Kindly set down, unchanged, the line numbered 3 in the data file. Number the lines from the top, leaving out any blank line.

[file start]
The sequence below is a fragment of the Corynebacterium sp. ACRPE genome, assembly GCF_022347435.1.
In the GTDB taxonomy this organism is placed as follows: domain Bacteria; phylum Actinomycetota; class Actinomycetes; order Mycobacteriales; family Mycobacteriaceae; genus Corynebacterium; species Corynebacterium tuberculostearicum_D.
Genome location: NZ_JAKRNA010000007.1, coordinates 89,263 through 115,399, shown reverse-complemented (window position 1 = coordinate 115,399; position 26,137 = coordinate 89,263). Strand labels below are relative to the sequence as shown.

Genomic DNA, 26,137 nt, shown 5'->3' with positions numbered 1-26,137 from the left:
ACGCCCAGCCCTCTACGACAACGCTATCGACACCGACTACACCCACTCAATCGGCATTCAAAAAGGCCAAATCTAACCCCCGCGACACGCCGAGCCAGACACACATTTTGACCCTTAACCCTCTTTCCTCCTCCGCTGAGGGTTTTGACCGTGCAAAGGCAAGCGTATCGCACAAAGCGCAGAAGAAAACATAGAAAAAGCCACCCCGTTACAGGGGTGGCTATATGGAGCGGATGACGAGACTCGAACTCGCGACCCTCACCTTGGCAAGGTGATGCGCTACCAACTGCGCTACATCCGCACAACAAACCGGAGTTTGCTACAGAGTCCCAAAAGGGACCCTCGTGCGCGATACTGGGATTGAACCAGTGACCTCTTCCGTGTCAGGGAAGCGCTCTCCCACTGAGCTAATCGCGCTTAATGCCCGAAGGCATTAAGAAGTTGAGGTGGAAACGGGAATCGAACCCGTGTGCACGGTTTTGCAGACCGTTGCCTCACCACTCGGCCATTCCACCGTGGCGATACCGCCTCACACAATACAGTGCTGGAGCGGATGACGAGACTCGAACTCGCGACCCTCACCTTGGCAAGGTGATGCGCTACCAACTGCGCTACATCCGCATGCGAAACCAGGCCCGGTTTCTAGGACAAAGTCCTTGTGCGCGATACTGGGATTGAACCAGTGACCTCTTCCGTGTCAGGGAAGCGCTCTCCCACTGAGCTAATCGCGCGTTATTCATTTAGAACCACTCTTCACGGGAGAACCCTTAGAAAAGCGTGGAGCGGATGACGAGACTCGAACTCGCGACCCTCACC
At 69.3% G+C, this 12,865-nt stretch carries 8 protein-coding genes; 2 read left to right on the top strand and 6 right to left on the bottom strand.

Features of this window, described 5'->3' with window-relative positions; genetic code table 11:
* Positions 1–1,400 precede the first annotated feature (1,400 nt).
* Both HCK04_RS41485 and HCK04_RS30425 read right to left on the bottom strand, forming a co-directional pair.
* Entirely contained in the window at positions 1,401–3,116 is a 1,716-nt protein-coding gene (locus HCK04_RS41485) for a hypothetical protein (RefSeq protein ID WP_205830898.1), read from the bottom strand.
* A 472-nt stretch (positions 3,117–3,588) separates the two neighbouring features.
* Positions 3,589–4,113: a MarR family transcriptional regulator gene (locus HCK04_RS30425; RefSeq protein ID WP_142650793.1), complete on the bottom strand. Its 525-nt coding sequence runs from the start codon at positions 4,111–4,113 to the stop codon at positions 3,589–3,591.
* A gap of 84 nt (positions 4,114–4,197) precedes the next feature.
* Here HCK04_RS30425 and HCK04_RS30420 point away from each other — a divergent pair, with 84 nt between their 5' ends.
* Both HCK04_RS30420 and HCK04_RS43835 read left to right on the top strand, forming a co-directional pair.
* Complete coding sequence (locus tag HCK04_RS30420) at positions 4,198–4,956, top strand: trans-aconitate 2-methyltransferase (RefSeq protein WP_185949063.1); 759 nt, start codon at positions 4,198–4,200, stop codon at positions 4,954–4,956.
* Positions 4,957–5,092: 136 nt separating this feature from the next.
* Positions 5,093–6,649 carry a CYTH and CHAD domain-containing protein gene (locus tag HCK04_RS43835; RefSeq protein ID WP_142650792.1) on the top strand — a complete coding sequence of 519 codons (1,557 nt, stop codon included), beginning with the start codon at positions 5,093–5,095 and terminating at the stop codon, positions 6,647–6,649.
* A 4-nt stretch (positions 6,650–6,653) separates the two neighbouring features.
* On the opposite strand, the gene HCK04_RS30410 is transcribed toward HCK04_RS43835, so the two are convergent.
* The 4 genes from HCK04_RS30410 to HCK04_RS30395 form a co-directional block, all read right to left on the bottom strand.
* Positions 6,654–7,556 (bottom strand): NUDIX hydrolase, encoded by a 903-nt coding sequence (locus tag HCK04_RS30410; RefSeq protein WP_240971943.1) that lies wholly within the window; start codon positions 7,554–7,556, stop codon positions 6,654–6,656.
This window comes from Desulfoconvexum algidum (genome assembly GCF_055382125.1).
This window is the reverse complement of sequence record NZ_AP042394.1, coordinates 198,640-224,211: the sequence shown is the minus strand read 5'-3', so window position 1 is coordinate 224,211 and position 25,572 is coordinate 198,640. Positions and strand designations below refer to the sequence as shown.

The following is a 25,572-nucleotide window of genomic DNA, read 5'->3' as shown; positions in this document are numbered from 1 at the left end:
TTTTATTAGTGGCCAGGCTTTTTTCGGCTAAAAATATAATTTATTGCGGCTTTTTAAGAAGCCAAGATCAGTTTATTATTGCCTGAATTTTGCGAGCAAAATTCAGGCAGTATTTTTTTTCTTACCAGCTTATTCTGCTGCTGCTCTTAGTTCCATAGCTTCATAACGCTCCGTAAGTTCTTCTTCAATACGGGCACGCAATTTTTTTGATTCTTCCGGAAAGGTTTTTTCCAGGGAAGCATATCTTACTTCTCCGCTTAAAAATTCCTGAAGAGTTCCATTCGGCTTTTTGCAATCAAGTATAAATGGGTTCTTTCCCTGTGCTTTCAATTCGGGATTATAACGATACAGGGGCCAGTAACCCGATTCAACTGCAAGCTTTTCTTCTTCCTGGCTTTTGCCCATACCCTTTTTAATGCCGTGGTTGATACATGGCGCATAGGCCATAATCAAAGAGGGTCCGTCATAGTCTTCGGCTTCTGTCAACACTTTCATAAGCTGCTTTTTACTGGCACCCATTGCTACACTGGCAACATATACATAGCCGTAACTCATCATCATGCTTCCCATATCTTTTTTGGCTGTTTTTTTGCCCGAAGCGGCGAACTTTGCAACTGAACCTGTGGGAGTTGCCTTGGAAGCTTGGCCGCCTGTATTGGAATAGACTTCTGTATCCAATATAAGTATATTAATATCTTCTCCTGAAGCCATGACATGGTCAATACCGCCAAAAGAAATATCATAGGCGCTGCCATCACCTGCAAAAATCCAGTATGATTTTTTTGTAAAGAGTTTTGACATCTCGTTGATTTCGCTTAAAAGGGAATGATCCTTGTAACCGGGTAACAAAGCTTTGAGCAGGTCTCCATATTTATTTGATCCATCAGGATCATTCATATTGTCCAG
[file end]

Genome location: NZ_JAKRNA010000007.1, coordinates 89,263 through 115,399, shown reverse-complemented (window position 1 = coordinate 115,399; position 26,137 = coordinate 89,263). Strand labels below are relative to the sequence as shown.